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The prophet's]

(lamentation. wickedness in the house of the wicked, vintage: there is no cluster to eat: my and the scant measure that is abomi- soul desired the firstripe fruit. nable?

2 The good man is perished out of 11 Shall I count then pure with the the earth : and there is none upright wicked balances, and with the bag of among men: they all lie in wait for deceitful weights?

blood ; they hunt every man his brother 12 For the rich men thereof are full with a net. of violence, and the inhabitants thereof 3 That they may do evil with both have spoken lies, and their tongue is hands earnestly, the prince asketh, and deceitful in their inouth.

the judge asketh for a reward; and 13 Therefore also will I make thee the great man, he uttereth his inissick in smiting thee, in making thee chievous desire : so they wrap it up. desolate because of thy sins.

4 The best of them is a brier : the 14 Thou shalt eat, but not be satis- most upright is sharper than a thorn ied; and thy casting down shall be hedge: the day of thy watchmen and n the midst of thee; and thou shalt thy visitation cometh; now shall be ake hold, but shalt not deliver; and their perplexity. hat which thou deliverest will I give 5 Trust ye not in a friend, put ye p to the sword.

not confidence in a guide : keep the 15 Thou shalt sow,

but thou shalt doors of thy mouth from her that lieth ot reap; thou shalt tread the olives, in thy bosom. ut thou shalt not anoint thee with 6 For the son dishonoureth the fail; and sweet wine, but shalt not ther, the daughter riseth up against her rink wine.

mother, the daughter in law against 16 For the statutes of Omri are her mother in law; a man's enemies apt, and all the works of the house are the men of his own house.

Ahab, and ye walk in their coun- 7 Therefore I will look unto the ls; that I should make thee a de- LORD; I will wait for the God of my lation, and the inhabitants thereof an salvation : my God will hear me. ssing : therefore ye shall bear the re- 8 Rejoice not against me, O mine oach of my people. (F)

enemy: when I fall I shall arise ; when

I sit in darkness, the Lord shall be CHAP. VII.

a light unto me.

9 I will bear the indignation of the WOE is me! for I am as when Lord, because I have sinned against they have gathered the summer him, until he plead my cause,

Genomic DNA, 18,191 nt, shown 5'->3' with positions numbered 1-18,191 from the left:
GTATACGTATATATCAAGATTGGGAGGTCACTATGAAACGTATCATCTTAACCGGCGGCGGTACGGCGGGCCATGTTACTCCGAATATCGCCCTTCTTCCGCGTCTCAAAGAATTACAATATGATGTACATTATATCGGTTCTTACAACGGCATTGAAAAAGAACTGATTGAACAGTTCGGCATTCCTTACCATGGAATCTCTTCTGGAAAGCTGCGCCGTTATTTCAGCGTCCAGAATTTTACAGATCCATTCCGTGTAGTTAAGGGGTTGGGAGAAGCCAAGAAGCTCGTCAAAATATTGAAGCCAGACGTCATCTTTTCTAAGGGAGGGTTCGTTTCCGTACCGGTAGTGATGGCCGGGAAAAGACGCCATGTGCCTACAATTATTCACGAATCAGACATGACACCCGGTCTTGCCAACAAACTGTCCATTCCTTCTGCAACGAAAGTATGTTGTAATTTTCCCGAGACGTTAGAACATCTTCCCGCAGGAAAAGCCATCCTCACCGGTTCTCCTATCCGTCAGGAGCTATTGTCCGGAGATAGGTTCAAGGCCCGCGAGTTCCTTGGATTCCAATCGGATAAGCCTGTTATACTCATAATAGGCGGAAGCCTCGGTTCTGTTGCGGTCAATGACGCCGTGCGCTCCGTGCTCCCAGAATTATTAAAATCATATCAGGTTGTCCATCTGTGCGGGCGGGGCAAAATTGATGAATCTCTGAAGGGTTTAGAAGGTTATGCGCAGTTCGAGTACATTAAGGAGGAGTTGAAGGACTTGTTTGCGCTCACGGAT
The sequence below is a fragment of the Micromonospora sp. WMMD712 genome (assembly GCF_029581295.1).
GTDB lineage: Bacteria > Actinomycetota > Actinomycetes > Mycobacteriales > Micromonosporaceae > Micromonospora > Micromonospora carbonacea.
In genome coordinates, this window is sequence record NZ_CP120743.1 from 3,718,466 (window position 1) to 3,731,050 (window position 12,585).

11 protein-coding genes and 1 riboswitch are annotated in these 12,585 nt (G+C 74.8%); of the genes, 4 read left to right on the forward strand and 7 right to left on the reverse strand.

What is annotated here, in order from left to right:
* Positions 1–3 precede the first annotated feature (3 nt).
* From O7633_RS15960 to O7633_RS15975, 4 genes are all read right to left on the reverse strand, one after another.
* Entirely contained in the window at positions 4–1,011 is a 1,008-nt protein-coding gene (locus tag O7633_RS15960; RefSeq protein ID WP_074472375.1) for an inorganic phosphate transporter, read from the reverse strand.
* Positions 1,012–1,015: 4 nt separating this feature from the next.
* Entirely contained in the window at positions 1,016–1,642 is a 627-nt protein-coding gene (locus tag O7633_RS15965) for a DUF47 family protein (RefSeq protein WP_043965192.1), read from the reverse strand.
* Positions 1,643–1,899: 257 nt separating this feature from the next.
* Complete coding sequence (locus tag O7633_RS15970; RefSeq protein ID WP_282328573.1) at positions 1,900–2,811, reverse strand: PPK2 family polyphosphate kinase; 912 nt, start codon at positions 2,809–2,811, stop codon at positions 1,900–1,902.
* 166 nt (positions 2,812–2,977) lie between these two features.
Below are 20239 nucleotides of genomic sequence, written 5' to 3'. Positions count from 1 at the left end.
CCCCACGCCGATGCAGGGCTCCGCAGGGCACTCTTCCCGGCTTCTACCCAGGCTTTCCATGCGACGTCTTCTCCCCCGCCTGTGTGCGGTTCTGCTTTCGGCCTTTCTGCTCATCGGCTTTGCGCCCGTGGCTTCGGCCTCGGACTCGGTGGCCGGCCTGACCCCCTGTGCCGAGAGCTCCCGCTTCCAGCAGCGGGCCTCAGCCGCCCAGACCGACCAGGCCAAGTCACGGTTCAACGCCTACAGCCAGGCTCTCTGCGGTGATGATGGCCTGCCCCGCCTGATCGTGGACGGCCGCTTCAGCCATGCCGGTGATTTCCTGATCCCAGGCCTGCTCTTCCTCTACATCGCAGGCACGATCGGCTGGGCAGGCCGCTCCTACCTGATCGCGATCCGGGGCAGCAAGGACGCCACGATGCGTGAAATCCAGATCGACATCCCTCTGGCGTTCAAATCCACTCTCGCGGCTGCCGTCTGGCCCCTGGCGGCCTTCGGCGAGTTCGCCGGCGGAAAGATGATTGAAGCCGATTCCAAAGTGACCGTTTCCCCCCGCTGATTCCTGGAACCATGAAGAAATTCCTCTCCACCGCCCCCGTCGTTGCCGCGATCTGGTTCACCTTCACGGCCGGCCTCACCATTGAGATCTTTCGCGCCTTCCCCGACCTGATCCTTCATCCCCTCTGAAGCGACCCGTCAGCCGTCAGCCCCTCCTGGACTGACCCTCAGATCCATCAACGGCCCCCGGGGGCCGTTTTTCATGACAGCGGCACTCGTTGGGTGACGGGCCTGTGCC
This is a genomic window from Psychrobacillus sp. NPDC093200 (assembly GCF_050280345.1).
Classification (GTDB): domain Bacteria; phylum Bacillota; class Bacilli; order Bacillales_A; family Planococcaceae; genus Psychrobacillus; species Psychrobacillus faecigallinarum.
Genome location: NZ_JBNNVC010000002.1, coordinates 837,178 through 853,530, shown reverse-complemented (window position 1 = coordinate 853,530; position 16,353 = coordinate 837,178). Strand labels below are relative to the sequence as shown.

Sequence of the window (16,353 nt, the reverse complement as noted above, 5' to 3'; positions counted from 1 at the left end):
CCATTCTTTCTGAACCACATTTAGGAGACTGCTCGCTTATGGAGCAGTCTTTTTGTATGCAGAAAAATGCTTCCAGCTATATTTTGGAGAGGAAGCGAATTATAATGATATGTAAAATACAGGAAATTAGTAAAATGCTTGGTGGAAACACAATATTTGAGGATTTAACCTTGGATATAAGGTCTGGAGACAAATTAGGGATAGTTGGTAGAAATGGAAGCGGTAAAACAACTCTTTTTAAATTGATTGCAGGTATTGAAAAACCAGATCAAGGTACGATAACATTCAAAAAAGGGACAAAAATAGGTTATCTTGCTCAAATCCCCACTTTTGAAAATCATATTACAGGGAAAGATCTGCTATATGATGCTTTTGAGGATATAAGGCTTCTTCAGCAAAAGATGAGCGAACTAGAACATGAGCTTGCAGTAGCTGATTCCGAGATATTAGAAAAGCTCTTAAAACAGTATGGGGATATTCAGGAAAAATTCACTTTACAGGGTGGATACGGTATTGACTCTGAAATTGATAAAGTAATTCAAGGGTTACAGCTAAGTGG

and exeuits, as the grape-gleanings of the cute judgment for me: he will bring


with the words that Moses addressed to (F) The Lord's controversy with his Israel in the wilderness. << What doth the ple.-The manner in which the Prophet Lord thy God require of thee, but to fear Is upon the inanimate creation to hear the Lord thy God, to walk in all his ways, expostulation of Jehovah with his peo- and to love him, and to serve the Lord thy is awakening and sublime.

God with all thy heart, and with all thy she Prophet then argues with the people soul ?" (Deut. x. 12.) the folly of preferring ritual services, The subsequent threatenings are terrible I even the most costly sacrifices, to and alarming, and what we see this day ral duties and to humble submission to fulfilled, in a people who are became “ Å will; the sentiment is forcibly and beau desolation and a hissing, and a reproach" ully expressed, and nearly corresponds in all the earth.

NOTES. HAP. VII. Ver. 1. As when they have gathered, Ver. 2. The good-Marg. “Godly, or merciful." -Heb." As the gatherings (Newcome, gather. Ver. 3. His mischievous desire -“The mischief

of summer fruits;" Newcome, “Late figs ;" of his sonl.”--- So they wrap it up-Newcome, “ And he adds," the word is sometimes used for fruits they do abominably.” So ibe Syriac and Chaldee. eneral,"

The church's]


(confession me forth to the light, and I shall be coming out of the land of Egypt will hold his righteousness.

I shew unto him marvellous things. 10 Then she that is mine enemy 16 The nations shall see and be shall see it, and shame shall cover her confounded at all their might: they which said unto me, Where is the Lord shall lay their hand upon their mouth, thy God? mine eyes shall behold her: their ears shall be deaf. now shall she be trodden down as the 17 They shall lick the dust like a mire of the streets.